Apple exploring use of eye-tracking technology in VR and AR headsets
Apple has considered ways to detect the eye movements of the wearer of a head-mounted display, such as the company's long-rumored augmented reality headset, one that uses a system of cameras and mirrors to work out the direction of the user's gaze while looking at virtual environments.
The patent application identified as an "Eye Tracking System" describes one method of monitoring how the user looks at a display very close to their eyes, namely in VR and AR headsets. While this technology does exist in other devices, these systems typically rely on a camera and an IR emitter pointing at the user's face or using a mirror to reflect at a 90-degree angle, but the extra space required in front of the user to function properly isn't available in the compact and component-filled headsets.
Apple's solution is to mount the infrared emitter, cameras, and any other equipment to the sides of the device, rather than directly in front of the eyes. These components are aimed in front of a "hot mirror," a type of dielectric mirror that can reflect infrared light while allowing visible light to pass through, which is located with other optical lenses between the eyes and the display panel.
By using a hot mirror, the infrared emitter can bounce light into the user's eye. The IR light is reflected back from the user's eyes onto the hot mirror, which then returns to the eye-tracking camera.
Mounting the tracking hardware to the side or below the gaze of the user and using hot mirrors means the user's view of the display panel is not obscured by the components. Mounting closer to the face and reflecting also saves from extending the length the headset protrudes from the user's head, minimizing extra pressure that can be applied to the face while in use.
Adding an eye-tracking system to a VR or AR headset would offer a few benefits to the experience. By knowing the point of the user's gaze, a computer rendering the virtual scene can alter what is being shown to give a more realistic depth of field effect.
It can also help enable gaze-based interaction, such as content in a game performing an action when looked at by a player, or to navigate and select options in a graphical user interface. Other information, such as pupil dilation and eyelid closure could also be tracked and used, with the patent application suggesting the "creation of eye image animations used for avatars in a VR/AR environment."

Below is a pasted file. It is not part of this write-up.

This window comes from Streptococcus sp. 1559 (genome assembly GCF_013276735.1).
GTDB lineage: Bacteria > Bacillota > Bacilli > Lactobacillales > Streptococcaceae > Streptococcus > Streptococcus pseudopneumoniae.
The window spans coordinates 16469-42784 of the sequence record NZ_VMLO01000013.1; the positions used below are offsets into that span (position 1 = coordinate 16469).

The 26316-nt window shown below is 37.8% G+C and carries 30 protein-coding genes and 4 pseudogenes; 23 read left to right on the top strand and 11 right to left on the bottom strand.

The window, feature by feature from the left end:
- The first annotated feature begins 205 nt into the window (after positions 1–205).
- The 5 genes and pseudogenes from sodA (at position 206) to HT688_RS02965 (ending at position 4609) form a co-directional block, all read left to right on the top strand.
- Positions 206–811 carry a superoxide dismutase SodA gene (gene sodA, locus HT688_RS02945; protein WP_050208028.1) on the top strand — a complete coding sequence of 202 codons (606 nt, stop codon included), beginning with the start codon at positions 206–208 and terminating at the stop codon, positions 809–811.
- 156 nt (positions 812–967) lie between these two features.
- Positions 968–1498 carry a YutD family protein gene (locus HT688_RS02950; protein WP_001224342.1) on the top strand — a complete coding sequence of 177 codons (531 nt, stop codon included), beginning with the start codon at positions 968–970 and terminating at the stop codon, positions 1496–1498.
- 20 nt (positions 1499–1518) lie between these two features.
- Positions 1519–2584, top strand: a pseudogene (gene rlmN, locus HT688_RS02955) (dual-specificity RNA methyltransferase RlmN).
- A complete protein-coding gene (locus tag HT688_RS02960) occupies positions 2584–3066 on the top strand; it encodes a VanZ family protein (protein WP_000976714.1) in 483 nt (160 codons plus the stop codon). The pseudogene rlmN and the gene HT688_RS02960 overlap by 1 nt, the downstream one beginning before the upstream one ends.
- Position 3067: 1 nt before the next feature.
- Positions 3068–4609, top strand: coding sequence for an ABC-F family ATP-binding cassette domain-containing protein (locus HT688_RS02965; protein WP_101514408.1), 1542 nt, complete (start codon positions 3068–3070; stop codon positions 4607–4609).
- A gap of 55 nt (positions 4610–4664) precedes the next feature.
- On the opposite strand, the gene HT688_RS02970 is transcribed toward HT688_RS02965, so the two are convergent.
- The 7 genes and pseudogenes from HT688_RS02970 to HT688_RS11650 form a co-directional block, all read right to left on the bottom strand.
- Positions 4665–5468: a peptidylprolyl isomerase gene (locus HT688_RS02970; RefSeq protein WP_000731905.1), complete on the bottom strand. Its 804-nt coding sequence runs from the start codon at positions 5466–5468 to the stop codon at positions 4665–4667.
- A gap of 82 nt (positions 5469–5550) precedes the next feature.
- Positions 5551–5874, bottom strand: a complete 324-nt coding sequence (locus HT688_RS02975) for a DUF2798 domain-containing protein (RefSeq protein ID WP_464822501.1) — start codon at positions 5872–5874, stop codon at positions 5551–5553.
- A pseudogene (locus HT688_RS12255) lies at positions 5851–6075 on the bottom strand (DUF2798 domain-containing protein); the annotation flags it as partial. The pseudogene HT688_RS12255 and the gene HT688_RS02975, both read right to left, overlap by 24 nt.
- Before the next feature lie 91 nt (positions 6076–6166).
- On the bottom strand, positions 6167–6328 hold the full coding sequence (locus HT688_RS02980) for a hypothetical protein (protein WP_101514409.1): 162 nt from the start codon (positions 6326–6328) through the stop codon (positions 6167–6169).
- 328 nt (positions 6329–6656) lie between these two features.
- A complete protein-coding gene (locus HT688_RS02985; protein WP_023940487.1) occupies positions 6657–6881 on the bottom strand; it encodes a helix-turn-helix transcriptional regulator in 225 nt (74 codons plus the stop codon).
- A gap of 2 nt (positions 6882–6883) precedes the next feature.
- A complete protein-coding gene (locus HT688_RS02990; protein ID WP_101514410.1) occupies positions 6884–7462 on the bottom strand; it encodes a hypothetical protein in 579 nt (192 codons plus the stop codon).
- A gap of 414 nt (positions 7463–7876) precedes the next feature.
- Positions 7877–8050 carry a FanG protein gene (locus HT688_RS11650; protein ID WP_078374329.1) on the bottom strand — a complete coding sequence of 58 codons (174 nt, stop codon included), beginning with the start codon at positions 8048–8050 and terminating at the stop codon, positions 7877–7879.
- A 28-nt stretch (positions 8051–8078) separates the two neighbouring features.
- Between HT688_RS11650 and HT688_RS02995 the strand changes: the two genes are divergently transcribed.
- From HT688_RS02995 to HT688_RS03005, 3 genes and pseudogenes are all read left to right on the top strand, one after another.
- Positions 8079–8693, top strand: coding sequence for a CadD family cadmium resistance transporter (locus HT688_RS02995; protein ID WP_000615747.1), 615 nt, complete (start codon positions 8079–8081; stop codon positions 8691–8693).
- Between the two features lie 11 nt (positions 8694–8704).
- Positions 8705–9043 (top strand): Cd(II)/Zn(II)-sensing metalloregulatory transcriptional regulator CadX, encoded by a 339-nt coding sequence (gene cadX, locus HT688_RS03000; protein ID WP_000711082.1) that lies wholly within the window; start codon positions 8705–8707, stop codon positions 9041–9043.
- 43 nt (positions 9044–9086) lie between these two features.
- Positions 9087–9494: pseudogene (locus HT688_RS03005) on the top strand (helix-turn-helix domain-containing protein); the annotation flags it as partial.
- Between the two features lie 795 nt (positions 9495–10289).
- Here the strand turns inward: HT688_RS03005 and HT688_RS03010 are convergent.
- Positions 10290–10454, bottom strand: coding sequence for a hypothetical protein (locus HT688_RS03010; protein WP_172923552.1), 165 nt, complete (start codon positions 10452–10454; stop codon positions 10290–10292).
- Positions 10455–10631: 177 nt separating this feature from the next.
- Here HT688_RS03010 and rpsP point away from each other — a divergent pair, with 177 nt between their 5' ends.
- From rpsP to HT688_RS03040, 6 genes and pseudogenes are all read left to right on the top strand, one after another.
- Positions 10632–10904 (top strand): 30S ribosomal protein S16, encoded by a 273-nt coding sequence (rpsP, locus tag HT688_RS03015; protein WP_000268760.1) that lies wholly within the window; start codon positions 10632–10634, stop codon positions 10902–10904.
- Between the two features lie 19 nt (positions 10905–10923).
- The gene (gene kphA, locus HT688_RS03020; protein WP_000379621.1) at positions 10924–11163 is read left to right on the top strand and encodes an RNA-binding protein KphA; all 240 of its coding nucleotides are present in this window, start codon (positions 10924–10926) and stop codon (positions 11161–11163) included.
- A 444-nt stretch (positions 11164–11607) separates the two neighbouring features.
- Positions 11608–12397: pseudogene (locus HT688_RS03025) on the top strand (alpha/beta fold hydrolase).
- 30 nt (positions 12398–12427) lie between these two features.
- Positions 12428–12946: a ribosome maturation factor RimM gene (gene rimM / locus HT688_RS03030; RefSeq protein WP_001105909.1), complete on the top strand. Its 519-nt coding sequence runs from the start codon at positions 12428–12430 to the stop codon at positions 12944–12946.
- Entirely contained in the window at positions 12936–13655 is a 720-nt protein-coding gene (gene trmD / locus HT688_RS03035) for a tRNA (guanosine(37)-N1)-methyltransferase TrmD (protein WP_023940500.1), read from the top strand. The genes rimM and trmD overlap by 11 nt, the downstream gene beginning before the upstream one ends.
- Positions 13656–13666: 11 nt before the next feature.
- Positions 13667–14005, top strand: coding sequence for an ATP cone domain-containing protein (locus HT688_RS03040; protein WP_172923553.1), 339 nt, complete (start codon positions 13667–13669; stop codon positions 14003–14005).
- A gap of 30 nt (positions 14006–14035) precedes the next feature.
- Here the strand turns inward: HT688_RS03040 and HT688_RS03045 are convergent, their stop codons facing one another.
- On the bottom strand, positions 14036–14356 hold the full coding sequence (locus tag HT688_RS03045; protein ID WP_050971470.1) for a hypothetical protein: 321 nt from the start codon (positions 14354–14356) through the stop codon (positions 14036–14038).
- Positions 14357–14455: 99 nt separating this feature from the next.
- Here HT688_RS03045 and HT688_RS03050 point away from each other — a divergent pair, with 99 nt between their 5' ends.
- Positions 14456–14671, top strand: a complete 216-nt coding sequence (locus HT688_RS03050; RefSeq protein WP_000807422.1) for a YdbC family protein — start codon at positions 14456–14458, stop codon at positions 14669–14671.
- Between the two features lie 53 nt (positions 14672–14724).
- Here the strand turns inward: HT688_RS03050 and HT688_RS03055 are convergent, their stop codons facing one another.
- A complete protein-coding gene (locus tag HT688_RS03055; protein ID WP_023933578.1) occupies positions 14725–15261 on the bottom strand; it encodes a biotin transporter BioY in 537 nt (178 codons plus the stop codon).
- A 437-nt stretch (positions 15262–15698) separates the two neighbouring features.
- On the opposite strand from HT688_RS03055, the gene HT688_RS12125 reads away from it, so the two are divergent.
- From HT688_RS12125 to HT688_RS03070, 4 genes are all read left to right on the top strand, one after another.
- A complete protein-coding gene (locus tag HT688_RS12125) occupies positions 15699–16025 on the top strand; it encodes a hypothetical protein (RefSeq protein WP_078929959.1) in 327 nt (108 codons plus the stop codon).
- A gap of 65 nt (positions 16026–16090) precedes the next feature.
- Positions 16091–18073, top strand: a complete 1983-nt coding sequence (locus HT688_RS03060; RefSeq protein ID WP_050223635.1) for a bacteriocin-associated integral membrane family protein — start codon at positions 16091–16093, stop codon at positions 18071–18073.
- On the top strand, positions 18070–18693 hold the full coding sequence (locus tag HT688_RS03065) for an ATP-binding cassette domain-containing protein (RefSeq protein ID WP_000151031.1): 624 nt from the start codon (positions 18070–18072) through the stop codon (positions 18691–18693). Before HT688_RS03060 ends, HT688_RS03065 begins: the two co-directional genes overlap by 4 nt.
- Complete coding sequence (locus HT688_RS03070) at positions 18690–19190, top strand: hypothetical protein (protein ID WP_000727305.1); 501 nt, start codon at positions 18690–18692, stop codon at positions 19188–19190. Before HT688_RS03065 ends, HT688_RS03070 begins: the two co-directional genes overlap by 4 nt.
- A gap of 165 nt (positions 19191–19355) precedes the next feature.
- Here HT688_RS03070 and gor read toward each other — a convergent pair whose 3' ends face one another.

Published on Thursday by the United States Patent and Trademark Office, the patent application was filed by Apple on October 19, 2017. The inventors are listed as Kathrin Berkner-Cieslicki, Ricardo J. Motta, Se Hoon Lim, Minwoog Kim, Kenichi Saito, Branko Petljanski, Jason C. Sauers, and Yoshikazu Shinohara.
Apple regularly applies for patents, filing ideas with the USPTO tens or hundreds of times a week, and in many cases the company doesn't commercialize the concept. As a result, there is no guarantee the applied patents will make an appearance in a future Apple product or service.
The patent application is the latest in a number of similar filings relating to the field of AR and VR for Apple, but aside from producing ARKit for iOS developers to create AR applications, the company has not yet produced any commercial AR or VR hardware. This hasn't stopped rumors of an Apple-produced headset from circulating, with some reports suggesting AR-equipped smart glasses could arrive on the market in 2020.
In response, CEO Tim Cook advised in October the technology to produce such a device "doesn't exist to do that in a quality way" at this time, citing challenges in display technology and hardware placement. Preferring to provide a great experience over being the first to release smart glasses, Cook warned "anything you would see on the market anytime soon would not be something any of us would be satisfied with, nor do I think the vast majority of people would be satisfied."